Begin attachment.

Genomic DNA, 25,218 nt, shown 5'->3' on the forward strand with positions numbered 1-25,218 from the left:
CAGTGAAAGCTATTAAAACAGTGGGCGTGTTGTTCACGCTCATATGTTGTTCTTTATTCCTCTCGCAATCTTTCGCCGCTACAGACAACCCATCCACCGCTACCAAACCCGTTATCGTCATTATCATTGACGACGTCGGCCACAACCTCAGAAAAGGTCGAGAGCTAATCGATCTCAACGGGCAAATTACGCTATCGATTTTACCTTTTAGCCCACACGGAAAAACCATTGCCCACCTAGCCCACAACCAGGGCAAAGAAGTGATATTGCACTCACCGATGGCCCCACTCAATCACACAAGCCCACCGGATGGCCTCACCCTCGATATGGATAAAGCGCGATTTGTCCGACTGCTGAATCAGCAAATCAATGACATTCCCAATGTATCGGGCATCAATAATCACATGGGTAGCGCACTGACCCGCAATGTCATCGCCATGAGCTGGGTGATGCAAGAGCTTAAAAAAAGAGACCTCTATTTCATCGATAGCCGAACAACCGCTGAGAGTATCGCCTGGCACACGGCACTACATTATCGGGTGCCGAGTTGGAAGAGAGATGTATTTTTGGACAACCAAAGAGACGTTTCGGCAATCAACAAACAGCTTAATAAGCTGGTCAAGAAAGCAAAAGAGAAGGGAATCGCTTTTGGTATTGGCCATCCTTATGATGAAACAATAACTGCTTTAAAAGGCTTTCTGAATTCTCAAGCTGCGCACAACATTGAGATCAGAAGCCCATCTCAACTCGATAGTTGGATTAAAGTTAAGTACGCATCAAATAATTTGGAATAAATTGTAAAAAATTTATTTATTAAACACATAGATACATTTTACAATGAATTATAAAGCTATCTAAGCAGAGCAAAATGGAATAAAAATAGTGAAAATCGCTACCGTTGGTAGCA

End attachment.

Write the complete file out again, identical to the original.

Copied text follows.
Genomic DNA, 25,218 nt, shown 5'->3' on the forward strand with positions numbered 1-25,218 from the left:
CAGTGAAAGCTATTAAAACAGTGGGCGTGTTGTTCACGCTCATATGTTGTTCTTTATTCCTCTCGCAATCTTTCGCCGCTACAGACAACCCATCCACCGCTACCAAACCCGTTATCGTCATTATCATTGACGACGTCGGCCACAACCTCAGAAAAGGTCGAGAGCTAATCGATCTCAACGGGCAAATTACGCTATCGATTTTACCTTTTAGCCCACACGGAAAAACCATTGCCCACCTAGCCCACAACCAGGGCAAAGAAGTGATATTGCACTCACCGATGGCCCCACTCAATCACACAAGCCCACCGGATGGCCTCACCCTCGATATGGATAAAGCGCGATTTGTCCGACTGCTGAATCAGCAAATCAATGACATTCCCAATGTATCGGGCATCAATAATCACATGGGTAGCGCACTGACCCGCAATGTCATCGCCATGAGCTGGGTGATGCAAGAGCTTAAAAAAAGAGACCTCTATTTCATCGATAGCCGAACAACCGCTGAGAGTATCGCCTGGCACACGGCACTACATTATCGGGTGCCGAGTTGGAAGAGAGATGTATTTTTGGACAACCAAAGAGACGTTTCGGCAATCAACAAACAGCTTAATAAGCTGGTCAAGAAAGCAAAAGAGAAGGGAATCGCTTTTGGTATTGGCCATCCTTATGATGAAACAATAACTGCTTTAAAAGGCTTTCTGAATTCTCAAGCTGCGCACAACATTGAGATCAGAAGCCCATCTCAACTCGATAGTTGGATTAAAGTTAAGTACGCATCAAATAATTTGGAATAAATTGTAAAAAATTTATTTATTAAACACATAGATACATTTTACAATGAATTATAAAGCTATCTAAGCAGAGCAAAATGGAATAAAAATAGTGAAAATCGCTACCGTTGGTAGCA